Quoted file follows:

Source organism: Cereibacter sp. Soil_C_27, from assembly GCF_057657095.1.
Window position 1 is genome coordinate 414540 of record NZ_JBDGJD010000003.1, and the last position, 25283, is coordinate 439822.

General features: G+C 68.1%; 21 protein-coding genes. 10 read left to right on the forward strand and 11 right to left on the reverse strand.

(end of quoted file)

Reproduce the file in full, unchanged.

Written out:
Source organism: Cereibacter sp. Soil_C_27, from assembly GCF_057657095.1.
Window position 1 is genome coordinate 414540 of record NZ_JBDGJD010000003.1, and the last position, 25283, is coordinate 439822.

General features: G+C 68.1%; 21 protein-coding genes. 10 read left to right on the forward strand and 11 right to left on the reverse strand.